Sometimes it’s nice to manipulate “quality time” with your kid to also be “happy time” for yourself. So I periodically suggest to the kids that we ride our bikes or walk or, yes, even ski to a local coffee shop (okay, the ski option does not present itself often, but it did happen once, so I can say it.) Especially if we’re going stir crazy inside the house. If there’s any hesitation on their parts, I say “cookie.” Then we’re on our way.
Once there and enjoying our particular treats, I pull something out of my bag for us to play with. This day it was dice, and I was with the 4-year-old. Dice are awesome. Like spoons and pots, they are relatively simple things that can bring great joy and hold a kid’s attention longer than expected. It’s good to have a variety of dice – different shapes and ways of representing numbers. My dice look like this:
You can get dice like this at your local toy store. You can also buy them online here. Some of the dice pictured above are Math Dice and Math Dice Jr. by Thinkfun. Bags of Math Dice come with instructions for games to play. We have rarely followed the instructions. The other dice I bought individually from bins at various toy shops. You could even raid your old game boxes…still have Yahtzee?? Math does not need to be expensive.
I don’t do much besides push them in the kid’s direction. I watch what he does first. Today he started stacking them. It was a challenge for him to balance 6 cube-shaped dice along with two polyhedral dice. I asked him what would happen if he changed the order of the stacking. I was wondering if it would be easier or harder to stack…but I never explicitly mentioned that to him. He did it and laughed when the dice eventually fell. Then I put three dice in front of him and asked which had the greatest value displayed. Some dice had dots, some had the numbers written as words, and some had the numerical symbols displayed. He chose correctly, and we continued this game until he tired of it and wanted to stack the dice again. While he was occupied with creating his own structures and making up his own games, I happily sipped my coffee and watched him as if he were an engaging TV show (which little kids essentially are.)
Now, on this particular day, my child did NOT choose to throw these dice (a.k.a. small hard pointy objects) around the public space that we were in. Whoo hoo! Of course, it’s possible that tomorrow he will. In which case, the dice go away immediately. Maybe we will go away immediately (gotta follow through on consequences after all.) Or maybe I will pull out a different game. A deck of cards. A pile of napkins. (Okay, I don’t really know what I’d do mathematically with a pile of napkins, but they are soft and don’t fly far when thrown.)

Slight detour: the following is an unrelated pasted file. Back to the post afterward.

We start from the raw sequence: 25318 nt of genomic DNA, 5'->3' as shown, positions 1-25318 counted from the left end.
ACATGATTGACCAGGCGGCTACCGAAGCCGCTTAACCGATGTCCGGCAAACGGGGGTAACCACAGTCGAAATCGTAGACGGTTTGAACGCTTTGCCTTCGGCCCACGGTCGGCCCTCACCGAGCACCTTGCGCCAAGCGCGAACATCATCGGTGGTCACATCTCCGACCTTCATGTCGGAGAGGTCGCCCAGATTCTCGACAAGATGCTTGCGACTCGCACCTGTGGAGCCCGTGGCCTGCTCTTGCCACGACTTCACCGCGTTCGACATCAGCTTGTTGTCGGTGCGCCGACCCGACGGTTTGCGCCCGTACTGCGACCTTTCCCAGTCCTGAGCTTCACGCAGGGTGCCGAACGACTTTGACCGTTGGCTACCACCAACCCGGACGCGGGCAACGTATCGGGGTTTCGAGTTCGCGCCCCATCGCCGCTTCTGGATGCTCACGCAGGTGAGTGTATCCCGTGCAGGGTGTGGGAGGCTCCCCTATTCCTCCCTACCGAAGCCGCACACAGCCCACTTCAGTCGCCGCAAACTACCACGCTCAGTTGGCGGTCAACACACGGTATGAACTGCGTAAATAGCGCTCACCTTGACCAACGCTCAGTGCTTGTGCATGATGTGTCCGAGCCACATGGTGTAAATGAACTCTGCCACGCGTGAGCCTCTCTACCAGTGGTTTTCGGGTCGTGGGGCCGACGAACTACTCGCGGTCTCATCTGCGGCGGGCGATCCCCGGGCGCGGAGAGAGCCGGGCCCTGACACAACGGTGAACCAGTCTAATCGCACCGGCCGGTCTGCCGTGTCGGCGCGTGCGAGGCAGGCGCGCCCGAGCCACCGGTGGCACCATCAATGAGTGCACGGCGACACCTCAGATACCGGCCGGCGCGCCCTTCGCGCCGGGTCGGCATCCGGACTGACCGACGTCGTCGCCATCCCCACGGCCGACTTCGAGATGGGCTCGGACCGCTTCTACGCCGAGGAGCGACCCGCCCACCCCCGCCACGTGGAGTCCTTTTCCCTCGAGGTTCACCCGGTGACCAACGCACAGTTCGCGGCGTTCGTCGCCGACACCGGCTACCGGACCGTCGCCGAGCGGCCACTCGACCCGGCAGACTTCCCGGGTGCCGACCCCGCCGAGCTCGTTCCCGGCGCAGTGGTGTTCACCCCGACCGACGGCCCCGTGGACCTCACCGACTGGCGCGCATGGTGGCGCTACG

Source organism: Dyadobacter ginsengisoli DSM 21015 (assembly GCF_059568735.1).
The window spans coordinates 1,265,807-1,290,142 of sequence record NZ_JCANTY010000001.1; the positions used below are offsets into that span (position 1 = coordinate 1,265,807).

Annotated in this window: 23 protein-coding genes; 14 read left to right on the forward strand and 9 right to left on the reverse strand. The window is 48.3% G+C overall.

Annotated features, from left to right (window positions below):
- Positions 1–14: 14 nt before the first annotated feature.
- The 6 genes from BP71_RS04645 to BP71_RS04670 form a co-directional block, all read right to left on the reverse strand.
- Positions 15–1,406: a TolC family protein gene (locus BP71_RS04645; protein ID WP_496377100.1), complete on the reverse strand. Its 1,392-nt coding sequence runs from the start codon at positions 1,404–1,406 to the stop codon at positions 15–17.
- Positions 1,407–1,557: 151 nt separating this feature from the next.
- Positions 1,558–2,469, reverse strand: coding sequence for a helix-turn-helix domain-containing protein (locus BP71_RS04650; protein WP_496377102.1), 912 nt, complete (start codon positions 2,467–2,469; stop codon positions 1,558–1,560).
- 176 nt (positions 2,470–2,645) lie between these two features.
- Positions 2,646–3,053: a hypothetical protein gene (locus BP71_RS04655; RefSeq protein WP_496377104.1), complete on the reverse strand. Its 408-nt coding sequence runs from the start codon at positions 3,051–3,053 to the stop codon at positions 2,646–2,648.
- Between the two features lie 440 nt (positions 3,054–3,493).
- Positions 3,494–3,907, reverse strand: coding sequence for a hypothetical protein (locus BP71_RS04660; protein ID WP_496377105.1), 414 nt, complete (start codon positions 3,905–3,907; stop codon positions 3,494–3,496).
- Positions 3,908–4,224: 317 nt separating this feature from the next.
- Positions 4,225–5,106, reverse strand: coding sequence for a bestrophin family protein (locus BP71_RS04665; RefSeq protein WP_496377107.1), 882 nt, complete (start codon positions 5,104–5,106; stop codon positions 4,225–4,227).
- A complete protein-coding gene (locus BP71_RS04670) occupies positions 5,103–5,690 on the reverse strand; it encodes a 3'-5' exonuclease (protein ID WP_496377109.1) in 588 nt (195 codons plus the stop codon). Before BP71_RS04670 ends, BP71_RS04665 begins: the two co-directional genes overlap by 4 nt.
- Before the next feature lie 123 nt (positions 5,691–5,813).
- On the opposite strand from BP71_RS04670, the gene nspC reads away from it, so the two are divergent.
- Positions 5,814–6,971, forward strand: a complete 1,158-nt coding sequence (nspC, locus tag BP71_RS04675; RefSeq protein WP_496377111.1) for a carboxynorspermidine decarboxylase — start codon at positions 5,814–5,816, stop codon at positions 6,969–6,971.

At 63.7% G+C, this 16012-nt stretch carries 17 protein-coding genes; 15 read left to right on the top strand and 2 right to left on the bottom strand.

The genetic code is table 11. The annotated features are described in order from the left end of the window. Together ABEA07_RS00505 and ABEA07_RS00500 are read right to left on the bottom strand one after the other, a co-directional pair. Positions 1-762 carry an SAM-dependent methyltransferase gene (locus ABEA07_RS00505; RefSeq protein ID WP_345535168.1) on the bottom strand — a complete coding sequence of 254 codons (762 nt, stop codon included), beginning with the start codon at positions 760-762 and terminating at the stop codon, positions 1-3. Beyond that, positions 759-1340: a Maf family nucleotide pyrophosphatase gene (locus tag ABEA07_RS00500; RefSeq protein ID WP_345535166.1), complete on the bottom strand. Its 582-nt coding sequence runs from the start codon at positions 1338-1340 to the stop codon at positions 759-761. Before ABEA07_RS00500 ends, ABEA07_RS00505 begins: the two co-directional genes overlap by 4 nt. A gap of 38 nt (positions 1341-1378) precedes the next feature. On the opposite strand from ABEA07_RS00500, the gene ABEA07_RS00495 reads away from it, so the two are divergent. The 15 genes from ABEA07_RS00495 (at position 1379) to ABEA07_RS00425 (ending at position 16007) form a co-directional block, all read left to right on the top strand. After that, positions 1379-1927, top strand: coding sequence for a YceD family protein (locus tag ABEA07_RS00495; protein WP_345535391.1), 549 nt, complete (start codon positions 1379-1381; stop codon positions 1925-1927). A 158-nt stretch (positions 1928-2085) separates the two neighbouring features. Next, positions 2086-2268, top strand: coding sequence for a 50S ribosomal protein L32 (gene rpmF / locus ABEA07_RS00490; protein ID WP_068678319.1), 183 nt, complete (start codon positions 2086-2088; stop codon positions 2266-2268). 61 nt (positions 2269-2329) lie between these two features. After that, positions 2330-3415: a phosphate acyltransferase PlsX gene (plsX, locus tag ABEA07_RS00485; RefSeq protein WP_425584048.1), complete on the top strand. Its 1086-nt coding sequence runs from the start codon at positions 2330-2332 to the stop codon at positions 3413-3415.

(Mathematically…this kind of activity is “low hanging fruit.” So easy to do and so much to be gained from it. First, go ahead and use words like “polyhedral” and “cube.” I had to look up “polyhedral” to be sure of it…no shame there. Why not expand both our vocabularies at the same time? Pre-school kids will benefit from fine motor skill manipulation of the dice in this activity. They will benefit from seeing various representations of numbers. They may be ready to handle greater than/less than comparisons or basic addition with the dice. Treating the dice as toys and not as “math work” makes this activity accessible. Older kids may be interested in taking the activity further. Roll all the dice and put them in numerical order. Divide the dice between the two of you, roll, and see who gets the greater sum. Multiply them. Divide them. Most recently we’ve been weighing ours on a kitchen scale. Why not? So many possibilities! Just remember not to force your child to conform to your expectation of what this activity ought to look like. It’s okay if your kid wants to stack dice all day and ignores your questions about adding numbers together. It’s okay if your kid is not interested in the dice at all today. Try again another day.)